- By the speedy establishment of a fact-finding mission to be deployed urgently to Afghanistan to assess the situation on the ground and report back to the Council on human rights violations and responsibilities, including, but not limited to, war crimes, crimes against humanity, and genocide.
- By supporting the High Commissioner for Human Rights in her efforts to prevent the further commission of systematic human rights violations and create a mechanism of international accountability for these systemic human rights violations.
- By engaging UN Special Procedure mandates to support fact-finding and accountability on the serious human rights violations occurring in Afghanistan.
- By paying particular attention to the protection of the most vulnerable in Afghanistan including children, women and girls, those internally displaced, the disabled, human rights defenders, journalists and the media, educators and civil society actors using the full capacity of the Council’s diplomatic and political capacity to engage with all stakeholders to protect and support these groups.
We recall that over two decades of sustained partnership between the international community and the Islamic Republic of Afghanistan have steadfastly aimed to support the people of Afghanistan. In this moment, we should not forget or ignore the achievements and progress made to advance full and dignified lives for all the people in Afghanistan. The results of this partnership, however, are not only at risk, but have already been a casualty of the current state of inaction. The lives of over 1,000 civilians killed last month alone must be accounted for. The hundreds of thousands displaced must be accounted for. The rights of the Afghan people to live in peace, with human rights and dignity must be accounted for.
We cannot stand idly by as the lives of the Afghan people are treated with contempt, derision, and weariness. Afghanistan is a test case for the value of the UN Charter, and the commitment of States to prevent the scourge of terrorism from destroying rights-bearing societies and values. We urge all States to stand firm and have the moral courage and clarity to act in order to prevent further violence and harms. The international community will be judged on our actions, our fortitude, and our willingness to make our words about rights have meaning in this decisive moment.”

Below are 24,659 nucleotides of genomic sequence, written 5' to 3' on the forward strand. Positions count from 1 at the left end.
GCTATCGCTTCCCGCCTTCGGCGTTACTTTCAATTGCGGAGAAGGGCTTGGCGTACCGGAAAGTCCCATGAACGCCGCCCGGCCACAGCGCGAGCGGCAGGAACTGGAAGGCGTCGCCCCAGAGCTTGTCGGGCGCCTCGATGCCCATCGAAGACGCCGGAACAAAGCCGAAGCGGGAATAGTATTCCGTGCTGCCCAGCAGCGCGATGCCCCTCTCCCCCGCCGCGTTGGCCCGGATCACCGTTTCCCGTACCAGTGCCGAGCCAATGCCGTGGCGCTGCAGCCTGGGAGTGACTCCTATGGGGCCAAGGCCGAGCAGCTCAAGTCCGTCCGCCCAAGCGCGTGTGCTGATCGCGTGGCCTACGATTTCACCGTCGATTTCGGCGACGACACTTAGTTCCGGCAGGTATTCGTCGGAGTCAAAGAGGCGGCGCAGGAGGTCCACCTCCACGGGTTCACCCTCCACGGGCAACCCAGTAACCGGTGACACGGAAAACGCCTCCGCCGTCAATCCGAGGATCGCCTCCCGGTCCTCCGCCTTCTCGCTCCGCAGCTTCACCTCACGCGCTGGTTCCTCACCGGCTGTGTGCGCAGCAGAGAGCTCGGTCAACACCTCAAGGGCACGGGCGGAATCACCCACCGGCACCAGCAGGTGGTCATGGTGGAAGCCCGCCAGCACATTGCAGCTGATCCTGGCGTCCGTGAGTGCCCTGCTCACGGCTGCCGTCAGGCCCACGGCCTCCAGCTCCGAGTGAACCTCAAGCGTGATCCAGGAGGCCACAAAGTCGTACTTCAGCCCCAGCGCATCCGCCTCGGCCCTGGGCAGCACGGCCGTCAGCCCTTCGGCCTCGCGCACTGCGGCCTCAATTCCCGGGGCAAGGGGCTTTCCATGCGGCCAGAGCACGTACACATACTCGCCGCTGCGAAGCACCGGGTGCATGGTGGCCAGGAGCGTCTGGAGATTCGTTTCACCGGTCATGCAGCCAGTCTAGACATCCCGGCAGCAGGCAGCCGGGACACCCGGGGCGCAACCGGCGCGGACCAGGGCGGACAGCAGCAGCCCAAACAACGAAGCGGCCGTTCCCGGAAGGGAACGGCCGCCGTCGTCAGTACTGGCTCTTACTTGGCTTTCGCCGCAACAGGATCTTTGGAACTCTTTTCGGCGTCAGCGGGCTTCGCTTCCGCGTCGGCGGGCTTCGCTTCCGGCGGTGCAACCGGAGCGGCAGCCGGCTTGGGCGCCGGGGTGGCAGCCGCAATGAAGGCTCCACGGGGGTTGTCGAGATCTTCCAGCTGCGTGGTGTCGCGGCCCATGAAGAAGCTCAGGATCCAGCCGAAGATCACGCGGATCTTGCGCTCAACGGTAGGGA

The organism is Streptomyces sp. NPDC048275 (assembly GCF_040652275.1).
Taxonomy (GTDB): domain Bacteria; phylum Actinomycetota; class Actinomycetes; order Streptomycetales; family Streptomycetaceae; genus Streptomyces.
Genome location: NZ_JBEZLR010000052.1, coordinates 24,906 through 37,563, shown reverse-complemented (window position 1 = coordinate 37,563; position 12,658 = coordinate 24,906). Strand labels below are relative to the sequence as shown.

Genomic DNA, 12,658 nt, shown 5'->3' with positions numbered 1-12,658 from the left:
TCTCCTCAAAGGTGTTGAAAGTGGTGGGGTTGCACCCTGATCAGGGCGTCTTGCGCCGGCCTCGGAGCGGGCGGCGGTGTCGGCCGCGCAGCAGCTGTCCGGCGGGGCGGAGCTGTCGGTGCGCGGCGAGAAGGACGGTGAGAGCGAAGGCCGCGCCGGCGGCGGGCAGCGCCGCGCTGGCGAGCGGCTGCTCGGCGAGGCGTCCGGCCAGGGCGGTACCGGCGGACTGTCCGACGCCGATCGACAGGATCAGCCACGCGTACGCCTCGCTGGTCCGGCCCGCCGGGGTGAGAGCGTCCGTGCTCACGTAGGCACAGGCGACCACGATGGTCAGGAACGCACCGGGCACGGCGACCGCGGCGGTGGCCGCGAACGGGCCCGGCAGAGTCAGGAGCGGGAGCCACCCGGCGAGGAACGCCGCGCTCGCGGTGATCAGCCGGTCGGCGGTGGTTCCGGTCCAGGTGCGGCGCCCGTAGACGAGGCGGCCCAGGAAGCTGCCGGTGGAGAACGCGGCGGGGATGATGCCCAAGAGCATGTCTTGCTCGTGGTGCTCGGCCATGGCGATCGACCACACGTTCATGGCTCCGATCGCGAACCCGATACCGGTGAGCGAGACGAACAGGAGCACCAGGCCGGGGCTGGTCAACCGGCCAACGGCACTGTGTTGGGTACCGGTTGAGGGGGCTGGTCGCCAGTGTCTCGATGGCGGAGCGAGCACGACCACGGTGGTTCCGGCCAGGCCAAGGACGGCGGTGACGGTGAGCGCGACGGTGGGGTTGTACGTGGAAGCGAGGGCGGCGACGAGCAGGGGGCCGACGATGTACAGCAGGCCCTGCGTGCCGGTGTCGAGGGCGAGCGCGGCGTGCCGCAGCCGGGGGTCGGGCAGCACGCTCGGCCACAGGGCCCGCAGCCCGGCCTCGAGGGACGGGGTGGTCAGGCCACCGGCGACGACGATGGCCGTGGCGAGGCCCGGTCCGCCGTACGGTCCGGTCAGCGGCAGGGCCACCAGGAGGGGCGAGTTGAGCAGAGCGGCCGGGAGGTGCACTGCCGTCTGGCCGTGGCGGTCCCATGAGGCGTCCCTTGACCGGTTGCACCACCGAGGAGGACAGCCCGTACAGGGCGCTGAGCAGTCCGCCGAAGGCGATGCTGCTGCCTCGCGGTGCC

*The experts: Fionnuala Ní Aoláin, Special Rapporteur on the promotion and protection of human rights while countering terrorism; Clément Voule, Special Rapporteur on the rights to freedom of peaceful assembly and of association; Mary Lawlor, Special Rapporteur on the situation of human rights defenders; Irene Khan, Special Rapporteur on the promotion and protection of the right to freedom of opinion and expression; Nils Melzer, Special Rapporteur on Torture and other Cruel, Inhuman or Degrading Treatment or Punishment; Karima Bennoune, Special Rapporteur in the field of cultural rights; Siobhán Mullally, Special Rapporteur on trafficking in persons, especially women and children; Ahmed Shaheed, Special Rapporteur on freedom of religion or belief; Elina Steinerte (Chair-Rapporteur), Miriam Estrada-Castillo (Vice-chairperson), Leigh Toomey, Mumba Malila, Priya Gopalan, Working Group on arbitrary detention; Reem Alsalem, Special Rapporteur on violence against women, its causes and consequences; Melissa Upreti (Chair), Dorothy Estrada-Tanck (Vice Chair), Elizabeth Broderick, Ivana Radačić, and Meskerem Geset Techane, Working Group on discrimination against women and girls; Cecilia Jimenez-Damary, Special Rapporteur on the Human Rights of Internally Displaced Persons; Tomoya Obokata, Special Rapporteur on contemporary forms of slavery, including its causes and consequences; Fernand de Varennes, Special Rapporteur on minority issues; Felipe González Morales, Special Rapporteur on the human rights of migrants; Claudia Mahler, Independent Expert on the enjoyment of all human rights by older persons; Mama Fatima Singhateh, Special Rapporteur on sale and sexual exploitation of children; Gerard Quinn, Special Rapporteur on the Rights of Persons with Disabilities; Diego García-Sayán, Special Rapporteur on the independence of judges and lawyers;
Special Rapporteurs are part of what is known as the Special Procedures of the Human Rights Council. Special Procedures, the largest body of independent experts in the UN Human Rights system, is the general name of the Council’s independent fact-finding and monitoring mechanisms that address either specific country situations or thematic issues in all parts of the world. Special Procedures’ experts work on a voluntary basis; they are not UN staff and do not receive a salary for their work. They are independent from any government or organization and serve in their individual capacity.